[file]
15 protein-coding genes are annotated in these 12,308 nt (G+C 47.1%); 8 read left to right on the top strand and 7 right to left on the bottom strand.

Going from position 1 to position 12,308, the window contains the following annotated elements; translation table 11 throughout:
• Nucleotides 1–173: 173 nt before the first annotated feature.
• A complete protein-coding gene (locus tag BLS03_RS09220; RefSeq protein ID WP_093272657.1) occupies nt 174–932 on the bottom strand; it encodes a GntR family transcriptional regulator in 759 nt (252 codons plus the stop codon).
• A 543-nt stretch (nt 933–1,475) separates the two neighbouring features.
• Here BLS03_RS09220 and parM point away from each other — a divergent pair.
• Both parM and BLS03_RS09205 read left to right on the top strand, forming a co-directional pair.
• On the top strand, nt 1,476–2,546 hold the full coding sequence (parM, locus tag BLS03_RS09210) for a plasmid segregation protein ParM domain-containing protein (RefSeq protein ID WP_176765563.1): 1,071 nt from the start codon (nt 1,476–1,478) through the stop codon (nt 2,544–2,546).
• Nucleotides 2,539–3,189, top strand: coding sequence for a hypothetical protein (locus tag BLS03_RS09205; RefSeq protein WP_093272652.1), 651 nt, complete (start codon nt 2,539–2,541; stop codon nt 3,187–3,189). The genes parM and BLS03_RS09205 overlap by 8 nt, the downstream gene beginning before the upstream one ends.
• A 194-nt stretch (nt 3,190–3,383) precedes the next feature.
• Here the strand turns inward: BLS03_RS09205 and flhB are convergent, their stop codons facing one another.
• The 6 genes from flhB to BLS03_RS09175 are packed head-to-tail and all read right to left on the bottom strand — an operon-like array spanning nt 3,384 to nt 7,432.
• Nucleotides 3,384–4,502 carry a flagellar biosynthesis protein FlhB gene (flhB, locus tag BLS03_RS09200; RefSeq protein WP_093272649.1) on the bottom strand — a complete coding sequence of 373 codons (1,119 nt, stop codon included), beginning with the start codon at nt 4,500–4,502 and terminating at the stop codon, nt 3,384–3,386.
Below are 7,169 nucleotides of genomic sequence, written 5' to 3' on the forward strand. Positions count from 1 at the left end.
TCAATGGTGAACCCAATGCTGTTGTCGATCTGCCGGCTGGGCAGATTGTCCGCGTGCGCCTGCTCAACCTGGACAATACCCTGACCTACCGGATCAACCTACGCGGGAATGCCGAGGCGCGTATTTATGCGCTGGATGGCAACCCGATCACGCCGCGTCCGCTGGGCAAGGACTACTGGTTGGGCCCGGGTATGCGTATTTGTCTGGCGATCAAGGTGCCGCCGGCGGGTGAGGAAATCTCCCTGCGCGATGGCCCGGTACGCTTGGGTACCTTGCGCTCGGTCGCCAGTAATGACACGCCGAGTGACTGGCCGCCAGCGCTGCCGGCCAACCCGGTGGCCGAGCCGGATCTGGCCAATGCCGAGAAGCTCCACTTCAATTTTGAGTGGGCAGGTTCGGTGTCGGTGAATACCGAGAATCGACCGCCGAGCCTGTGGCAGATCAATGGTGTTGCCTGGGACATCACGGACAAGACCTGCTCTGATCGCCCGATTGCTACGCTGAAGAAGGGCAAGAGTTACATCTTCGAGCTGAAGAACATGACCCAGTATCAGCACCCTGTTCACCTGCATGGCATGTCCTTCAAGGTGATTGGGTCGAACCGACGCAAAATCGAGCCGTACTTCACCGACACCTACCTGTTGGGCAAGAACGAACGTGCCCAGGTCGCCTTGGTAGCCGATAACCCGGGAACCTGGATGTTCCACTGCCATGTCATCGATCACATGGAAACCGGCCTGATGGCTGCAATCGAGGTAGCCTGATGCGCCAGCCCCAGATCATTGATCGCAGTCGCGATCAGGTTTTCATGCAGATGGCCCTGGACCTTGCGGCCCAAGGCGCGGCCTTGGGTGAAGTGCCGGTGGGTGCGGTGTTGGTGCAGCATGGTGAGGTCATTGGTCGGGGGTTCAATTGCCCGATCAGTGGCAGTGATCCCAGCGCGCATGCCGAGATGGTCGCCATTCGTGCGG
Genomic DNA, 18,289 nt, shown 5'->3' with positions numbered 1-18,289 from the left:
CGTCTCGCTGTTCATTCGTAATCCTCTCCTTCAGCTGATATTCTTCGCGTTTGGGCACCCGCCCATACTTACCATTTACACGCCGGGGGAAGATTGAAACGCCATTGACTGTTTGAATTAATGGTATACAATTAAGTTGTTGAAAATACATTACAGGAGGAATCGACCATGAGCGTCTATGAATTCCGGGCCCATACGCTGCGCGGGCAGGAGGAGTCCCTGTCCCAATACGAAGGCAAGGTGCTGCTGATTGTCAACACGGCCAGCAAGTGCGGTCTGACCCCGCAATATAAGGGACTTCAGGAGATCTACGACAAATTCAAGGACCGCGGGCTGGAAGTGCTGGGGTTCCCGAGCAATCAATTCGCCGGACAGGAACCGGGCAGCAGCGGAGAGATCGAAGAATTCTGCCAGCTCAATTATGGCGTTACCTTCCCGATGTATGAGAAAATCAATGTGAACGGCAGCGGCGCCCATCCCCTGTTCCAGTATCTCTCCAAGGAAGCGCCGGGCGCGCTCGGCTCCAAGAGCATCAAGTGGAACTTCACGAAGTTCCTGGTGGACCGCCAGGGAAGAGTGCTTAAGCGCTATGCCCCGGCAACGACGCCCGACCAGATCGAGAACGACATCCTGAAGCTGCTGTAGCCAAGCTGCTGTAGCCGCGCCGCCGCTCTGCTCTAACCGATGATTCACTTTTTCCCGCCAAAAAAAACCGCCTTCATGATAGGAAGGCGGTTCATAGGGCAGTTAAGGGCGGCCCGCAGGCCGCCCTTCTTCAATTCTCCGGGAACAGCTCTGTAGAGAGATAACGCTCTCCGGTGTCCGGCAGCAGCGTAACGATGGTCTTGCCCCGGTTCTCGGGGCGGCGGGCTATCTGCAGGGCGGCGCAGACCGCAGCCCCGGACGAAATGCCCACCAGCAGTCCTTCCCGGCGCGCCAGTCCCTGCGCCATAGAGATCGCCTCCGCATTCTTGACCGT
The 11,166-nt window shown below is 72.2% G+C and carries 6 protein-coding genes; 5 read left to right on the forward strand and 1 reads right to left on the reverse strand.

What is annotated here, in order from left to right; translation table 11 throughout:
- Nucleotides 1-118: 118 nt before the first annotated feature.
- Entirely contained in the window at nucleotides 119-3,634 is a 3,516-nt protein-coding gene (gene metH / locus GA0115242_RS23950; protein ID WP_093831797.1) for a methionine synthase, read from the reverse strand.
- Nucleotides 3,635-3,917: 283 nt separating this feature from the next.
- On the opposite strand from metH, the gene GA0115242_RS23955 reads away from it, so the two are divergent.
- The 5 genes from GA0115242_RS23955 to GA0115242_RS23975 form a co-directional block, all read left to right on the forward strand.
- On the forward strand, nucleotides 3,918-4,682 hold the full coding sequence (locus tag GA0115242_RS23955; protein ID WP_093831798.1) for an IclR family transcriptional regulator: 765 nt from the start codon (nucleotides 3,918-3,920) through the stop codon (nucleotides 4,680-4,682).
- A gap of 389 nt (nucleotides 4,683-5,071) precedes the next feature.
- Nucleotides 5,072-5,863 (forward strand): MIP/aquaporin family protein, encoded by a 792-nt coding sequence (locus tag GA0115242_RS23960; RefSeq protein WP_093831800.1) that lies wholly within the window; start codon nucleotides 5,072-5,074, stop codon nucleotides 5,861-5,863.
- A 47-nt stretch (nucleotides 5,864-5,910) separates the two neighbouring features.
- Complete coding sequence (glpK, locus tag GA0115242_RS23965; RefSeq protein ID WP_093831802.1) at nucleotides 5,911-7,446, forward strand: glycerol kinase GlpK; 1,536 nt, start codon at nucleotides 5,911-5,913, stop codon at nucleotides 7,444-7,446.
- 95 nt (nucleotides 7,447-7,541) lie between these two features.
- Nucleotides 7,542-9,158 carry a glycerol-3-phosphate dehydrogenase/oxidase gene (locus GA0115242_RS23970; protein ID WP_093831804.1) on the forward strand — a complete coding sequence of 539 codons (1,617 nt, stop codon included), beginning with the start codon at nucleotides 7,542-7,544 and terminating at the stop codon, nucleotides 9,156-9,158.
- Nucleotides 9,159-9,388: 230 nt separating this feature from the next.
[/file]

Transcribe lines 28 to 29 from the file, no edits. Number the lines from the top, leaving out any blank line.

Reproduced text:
- A 47-nt stretch (nucleotides 5,864-5,910) separates the two neighbouring features.
- Complete coding sequence (glpK, locus tag GA0115242_RS23965; RefSeq protein ID WP_093831802.1) at nucleotides 5,911-7,446, forward strand: glycerol kinase GlpK; 1,536 nt, start codon at nucleotides 5,911-5,913, stop codon at nucleotides 7,444-7,446.